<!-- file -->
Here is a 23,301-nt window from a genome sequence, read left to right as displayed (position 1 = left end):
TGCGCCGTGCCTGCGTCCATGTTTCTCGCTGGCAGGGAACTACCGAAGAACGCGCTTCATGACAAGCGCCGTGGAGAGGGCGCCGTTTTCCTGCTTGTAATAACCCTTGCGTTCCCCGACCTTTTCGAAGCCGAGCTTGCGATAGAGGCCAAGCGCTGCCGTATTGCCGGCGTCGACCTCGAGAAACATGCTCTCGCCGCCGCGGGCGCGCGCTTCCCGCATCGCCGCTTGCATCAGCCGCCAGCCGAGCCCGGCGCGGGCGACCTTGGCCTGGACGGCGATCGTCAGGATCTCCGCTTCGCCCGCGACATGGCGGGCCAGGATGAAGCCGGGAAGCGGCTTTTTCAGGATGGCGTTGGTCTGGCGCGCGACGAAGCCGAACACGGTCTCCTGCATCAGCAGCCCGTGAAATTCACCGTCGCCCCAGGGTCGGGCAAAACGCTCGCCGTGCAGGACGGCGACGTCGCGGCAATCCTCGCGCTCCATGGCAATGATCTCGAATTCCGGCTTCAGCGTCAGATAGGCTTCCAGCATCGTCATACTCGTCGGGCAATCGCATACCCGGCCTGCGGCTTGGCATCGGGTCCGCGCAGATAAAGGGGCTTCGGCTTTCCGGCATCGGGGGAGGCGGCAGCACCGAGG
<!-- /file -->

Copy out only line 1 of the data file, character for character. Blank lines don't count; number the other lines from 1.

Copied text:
Here is a 23,301-nt window from a genome sequence, read left to right as displayed (position 1 = left end):